Sunday, October 25, 2009

So We Have This Baby....

I haven't posted since well before our baby was born. This should be your first indicator of what it's really like to have a baby around the house. I'll take time over the next couple of weeks to talk through the ups and down, but mostly just hilarious reality of two people who were obviously built to be an aunt and, uncle bringing a baby into the world.

Today, I'll catalog the birth experience.

If there was one thing Courtney was terrified of, it was the act of pushing a 8-10lb baby out of her naturally. Or having surgery to remove said newborn. And I felt this was a completely justifiable fear. I'm sure there are husbands out there who tried to help their wives out by saying things like "It won't be so bad" "It'll be over before you know it" or "It's been happening for thousands of years.." Not me. I agreed wholeheartedly that it would likely be awful, painful, and scarring to the psyche. For this reason, we both agreed, and informed anyone within earshot that there would be massive drugs administered in the Willis birthing suite at Forsyth Hospital.

We were right! The big day came, then went, and no baby. So, we waited a week or so, then scheduled an induction. Super. Everyone said this would make the labor process even longer. Just Courtney was hoping for: a few more hours of agonizing pain. So we drove over to the hospital at 6am, checked in, and got hooked up to the labor-inducing drug, Pitocin. Nothing happened.

Sure, the little monitor went up and down, up and down. But no pain, no contraction feelings, no baby. So, the doc finally came in around noon and suggested he "break her water" to speed things up. "Super" we said. "Is it time for drugs?"

He says "Well, it's still likely to take several hours, so let's wait until you need them." We went along with the doctor's suggestion.

He took this big plastic hook, shoved it up inside of her, and broke the water. I sort of expected a gush of liquid. Didn't happen. Sort of nothing happened. For a few minutes. Then WOAH.

Contractions came like the breakers at Waimea Bay. (for the geographically challenged, that's a big surfing spot in Hawaii with huge waves...) My normally placid, angelic, Christian wife transformed into a fire-breathing monster. With every subsequent contraction over the next ten minutes, she demanded more and more loudly for the drugs.

The anesthesia team finally showed up to get to work. About this time, the OB doc decides the hear rate on the baby is not rebounding quickly enough to contractions, and puts Courtney on oxygen.

So, she's hurting more and more with each contraction, and she's on O2, and she's pissed. She's jerking the mask off of her face because it feels constricting, and she's demanding the baby be removed by c-section, NOW.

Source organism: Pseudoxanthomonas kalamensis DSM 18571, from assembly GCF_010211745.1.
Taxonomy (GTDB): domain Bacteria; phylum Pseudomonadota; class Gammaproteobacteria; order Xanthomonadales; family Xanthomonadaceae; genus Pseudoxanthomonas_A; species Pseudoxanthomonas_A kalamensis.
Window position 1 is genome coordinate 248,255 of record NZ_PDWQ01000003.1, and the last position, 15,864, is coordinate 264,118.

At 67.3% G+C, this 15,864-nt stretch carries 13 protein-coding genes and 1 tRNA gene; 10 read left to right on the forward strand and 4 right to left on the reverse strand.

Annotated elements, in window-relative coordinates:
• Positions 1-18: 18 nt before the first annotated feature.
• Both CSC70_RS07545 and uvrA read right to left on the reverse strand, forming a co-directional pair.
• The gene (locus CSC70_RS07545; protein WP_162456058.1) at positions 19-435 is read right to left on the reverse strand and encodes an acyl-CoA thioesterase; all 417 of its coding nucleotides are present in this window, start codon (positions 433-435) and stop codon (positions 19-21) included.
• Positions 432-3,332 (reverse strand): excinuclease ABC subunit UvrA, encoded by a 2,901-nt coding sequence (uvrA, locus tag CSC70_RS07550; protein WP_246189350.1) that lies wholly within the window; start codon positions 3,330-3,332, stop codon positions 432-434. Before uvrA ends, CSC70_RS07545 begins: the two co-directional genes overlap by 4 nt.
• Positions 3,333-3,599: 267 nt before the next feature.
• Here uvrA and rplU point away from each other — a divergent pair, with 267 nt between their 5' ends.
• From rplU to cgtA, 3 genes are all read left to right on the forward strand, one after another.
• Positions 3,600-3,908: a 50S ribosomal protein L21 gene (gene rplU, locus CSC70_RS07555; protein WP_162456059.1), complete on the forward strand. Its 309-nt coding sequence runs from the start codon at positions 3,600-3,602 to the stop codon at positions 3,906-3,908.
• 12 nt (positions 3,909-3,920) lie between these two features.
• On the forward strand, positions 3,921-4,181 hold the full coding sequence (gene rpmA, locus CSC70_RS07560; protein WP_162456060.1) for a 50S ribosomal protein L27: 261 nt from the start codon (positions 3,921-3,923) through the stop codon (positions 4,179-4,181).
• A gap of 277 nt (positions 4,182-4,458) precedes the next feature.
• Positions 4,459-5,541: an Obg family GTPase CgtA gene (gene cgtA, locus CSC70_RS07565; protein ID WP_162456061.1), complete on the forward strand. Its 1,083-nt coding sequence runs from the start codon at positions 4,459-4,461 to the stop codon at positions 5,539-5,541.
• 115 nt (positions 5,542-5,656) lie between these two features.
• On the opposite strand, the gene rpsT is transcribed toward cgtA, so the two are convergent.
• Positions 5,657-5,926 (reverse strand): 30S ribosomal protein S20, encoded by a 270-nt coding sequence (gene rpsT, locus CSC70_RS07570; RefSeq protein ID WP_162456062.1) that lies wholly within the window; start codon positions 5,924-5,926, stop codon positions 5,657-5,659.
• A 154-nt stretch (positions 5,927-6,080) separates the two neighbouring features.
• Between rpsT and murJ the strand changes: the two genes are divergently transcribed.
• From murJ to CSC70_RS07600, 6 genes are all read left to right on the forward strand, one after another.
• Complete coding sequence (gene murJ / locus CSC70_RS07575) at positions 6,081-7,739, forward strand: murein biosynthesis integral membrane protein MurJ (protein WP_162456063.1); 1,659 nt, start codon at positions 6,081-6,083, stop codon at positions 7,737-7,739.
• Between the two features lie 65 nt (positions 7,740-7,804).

So then, the OB gets the super idea to place a heart monitor on the baby's head and check to be sure the umbilical cord is not around the baby's neck. This apparently hurts. By Courtney's reaction, this is about the same as having your foot removed with a butter knife. And, at this point, the contractions are for real. Courtney is coming 2-3 feet up off of the bed with each round.

Remember those anesthesia guys? They keep having to pause each time Courtney has a contraction, which is approximately every other breath. So they're not making a lot of headway.

So they turn her on her side to get the meds flowing into her epidural, and this one nurse, who I have not seen all day, non-chalantly says "she looks ready, we should probably check her cervix." So, she just reaches up in there like she's checking the stuffing in a turkey, and says, "oh wow, it's time. Baby is here." She says this in same tone of voice I would announce it's time to get more gas in the car. So, not too wound up, I'm betting to keep Courtney calm.

Courtney hears, and it the opposite of calm. Instead she begins to repeat her mantra for the day "IT WAS NOT SUPPOSED TO HAPPEN THIS WAY. THIS IS NOT THE PLAN!!!" She's crying, upset, screaming with each contraction, and the scene has gone from serene to pure chaos.

Remember the anesthesia guys? they announce that the drugs take a minute or twelve to take effect.

Courtney has a fit. They double the dose and pump harder. One looks at the other and says "the button" in reference to the self-administered button for more anesthesia. The other docs just gives a no not to wave him off. I wonder why. The OB doc then makes an off-handed comment "I think we need to hurry up and get the baby out, and there may not have time for the meds to take effect."

HA! Courtney comes unraveled. This is her worst nightmare. And we all hear about it. He's saying push, she's saying no. It's a battle of wills.

The baby wins. Apparently, when the nurse said it's time, she really meant "it was time 20 minutes ago." Courtney loses, and has to push. Or at least tell us she's pushing, because it turns out she's been pushing all along.

The meds finally take effect, and the next round of contractions are "not so bad."

So I get assigned a leg to hold back. I thought this meant just hang on to the leg. No, it means pull the leg back to where the knee is beside her ear. and much to my surprise, this means I'm face to face with a vagina. (Courtney's of course)

And here comes a baby. I had sort of planned on "peeking in" on the whole vag area. Not an option. It's facing UP. Anyone in the room has to look at it.

And two contractions later, baby.

It was really just that simple. And everything since has been just as easy.